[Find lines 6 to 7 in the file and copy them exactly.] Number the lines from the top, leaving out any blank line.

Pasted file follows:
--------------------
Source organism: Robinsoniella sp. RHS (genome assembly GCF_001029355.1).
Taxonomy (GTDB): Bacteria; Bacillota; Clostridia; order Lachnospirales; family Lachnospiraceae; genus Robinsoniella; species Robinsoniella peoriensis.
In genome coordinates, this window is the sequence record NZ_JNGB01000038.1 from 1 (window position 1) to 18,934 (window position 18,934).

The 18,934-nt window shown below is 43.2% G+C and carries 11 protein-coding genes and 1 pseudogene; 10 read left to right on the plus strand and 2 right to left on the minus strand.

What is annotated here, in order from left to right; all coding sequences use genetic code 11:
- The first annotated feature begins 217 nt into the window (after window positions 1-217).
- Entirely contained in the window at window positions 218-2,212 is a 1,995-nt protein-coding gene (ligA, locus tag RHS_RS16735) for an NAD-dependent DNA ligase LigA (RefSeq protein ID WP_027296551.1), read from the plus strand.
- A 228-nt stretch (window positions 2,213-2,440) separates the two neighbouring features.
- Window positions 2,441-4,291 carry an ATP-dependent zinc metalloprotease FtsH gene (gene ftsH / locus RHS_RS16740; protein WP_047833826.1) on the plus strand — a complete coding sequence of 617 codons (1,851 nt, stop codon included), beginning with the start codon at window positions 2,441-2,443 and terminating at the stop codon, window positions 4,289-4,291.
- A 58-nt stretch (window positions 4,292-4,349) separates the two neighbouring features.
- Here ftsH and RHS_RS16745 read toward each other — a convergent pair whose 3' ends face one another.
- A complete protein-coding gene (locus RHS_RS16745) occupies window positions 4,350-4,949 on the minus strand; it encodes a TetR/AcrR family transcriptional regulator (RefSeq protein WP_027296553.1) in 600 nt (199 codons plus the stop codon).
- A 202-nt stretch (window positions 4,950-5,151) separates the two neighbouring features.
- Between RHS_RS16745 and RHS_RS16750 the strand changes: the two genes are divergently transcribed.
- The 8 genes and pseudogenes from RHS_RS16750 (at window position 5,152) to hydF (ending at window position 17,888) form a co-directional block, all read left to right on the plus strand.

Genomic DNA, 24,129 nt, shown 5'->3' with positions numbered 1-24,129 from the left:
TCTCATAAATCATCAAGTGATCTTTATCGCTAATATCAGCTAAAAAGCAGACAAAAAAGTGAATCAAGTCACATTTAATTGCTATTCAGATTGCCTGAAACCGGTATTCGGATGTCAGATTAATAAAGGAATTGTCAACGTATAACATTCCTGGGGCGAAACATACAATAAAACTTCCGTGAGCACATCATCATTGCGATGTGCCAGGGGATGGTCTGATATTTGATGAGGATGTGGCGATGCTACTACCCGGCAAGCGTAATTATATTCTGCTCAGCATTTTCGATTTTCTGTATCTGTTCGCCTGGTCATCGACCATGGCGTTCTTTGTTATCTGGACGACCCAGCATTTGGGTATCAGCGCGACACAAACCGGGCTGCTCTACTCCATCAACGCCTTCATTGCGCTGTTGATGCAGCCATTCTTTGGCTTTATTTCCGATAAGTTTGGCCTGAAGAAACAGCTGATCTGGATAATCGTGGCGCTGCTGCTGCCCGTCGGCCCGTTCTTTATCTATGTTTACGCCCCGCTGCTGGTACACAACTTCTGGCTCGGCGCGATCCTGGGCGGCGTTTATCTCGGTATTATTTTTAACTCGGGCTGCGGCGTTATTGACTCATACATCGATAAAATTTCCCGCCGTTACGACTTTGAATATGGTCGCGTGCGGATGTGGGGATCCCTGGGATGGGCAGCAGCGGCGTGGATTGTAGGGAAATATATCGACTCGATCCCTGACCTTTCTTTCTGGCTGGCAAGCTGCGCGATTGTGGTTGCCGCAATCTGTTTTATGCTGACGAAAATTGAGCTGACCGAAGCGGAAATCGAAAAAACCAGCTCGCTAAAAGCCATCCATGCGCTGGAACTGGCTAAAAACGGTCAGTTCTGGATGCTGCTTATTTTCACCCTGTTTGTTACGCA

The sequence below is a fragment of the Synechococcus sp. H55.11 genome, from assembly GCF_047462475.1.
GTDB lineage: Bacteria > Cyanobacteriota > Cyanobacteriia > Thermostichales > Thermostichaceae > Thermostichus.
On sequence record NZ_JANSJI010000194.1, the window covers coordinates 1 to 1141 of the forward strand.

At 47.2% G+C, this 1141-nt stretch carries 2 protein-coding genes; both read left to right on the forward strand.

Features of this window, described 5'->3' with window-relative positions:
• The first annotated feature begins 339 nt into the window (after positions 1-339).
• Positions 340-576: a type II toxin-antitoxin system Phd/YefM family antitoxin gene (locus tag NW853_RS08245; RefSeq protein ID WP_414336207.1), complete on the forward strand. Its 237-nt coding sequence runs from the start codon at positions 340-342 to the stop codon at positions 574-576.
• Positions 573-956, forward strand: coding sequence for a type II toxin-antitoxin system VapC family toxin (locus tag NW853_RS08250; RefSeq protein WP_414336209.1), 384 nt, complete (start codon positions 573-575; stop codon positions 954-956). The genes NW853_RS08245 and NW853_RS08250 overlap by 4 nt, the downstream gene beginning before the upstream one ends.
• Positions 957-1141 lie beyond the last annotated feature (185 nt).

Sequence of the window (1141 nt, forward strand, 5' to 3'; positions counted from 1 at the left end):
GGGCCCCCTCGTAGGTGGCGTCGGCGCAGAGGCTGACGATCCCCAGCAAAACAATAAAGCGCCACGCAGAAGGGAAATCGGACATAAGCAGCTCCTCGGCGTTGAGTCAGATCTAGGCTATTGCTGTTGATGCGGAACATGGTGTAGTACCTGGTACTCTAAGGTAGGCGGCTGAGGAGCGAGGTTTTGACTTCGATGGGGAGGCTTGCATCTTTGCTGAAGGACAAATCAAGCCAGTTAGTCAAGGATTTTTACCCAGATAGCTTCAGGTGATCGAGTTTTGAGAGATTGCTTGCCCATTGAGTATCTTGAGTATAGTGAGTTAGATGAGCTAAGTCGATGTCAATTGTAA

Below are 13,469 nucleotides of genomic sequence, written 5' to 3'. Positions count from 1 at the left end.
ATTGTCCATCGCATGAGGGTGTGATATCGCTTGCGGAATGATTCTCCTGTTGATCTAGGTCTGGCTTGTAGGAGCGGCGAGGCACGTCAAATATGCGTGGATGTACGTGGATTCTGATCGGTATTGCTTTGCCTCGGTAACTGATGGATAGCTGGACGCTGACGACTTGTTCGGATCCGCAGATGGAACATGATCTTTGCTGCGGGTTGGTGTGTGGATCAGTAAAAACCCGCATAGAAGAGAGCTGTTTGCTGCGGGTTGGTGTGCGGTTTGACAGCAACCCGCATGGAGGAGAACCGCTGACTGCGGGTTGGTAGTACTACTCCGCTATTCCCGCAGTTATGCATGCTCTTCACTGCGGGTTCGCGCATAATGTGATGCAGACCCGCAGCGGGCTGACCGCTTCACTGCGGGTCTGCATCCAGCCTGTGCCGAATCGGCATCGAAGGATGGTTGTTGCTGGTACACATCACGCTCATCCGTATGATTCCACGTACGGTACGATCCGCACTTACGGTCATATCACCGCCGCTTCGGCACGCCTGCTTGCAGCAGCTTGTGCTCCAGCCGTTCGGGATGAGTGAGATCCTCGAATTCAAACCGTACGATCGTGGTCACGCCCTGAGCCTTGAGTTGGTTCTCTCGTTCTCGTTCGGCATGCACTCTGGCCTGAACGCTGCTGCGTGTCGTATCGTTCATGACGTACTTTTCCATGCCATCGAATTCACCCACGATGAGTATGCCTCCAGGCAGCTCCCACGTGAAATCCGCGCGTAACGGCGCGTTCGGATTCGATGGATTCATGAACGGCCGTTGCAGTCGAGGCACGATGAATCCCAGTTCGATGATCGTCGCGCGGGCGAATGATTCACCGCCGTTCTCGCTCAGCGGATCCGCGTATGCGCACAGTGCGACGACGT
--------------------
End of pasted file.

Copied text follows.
- The first annotated feature begins 217 nt into the window (after window positions 1-217).
- Entirely contained in the window at window positions 218-2,212 is a 1,995-nt protein-coding gene (ligA, locus tag RHS_RS16735) for an NAD-dependent DNA ligase LigA (RefSeq protein ID WP_027296551.1), read from the plus strand.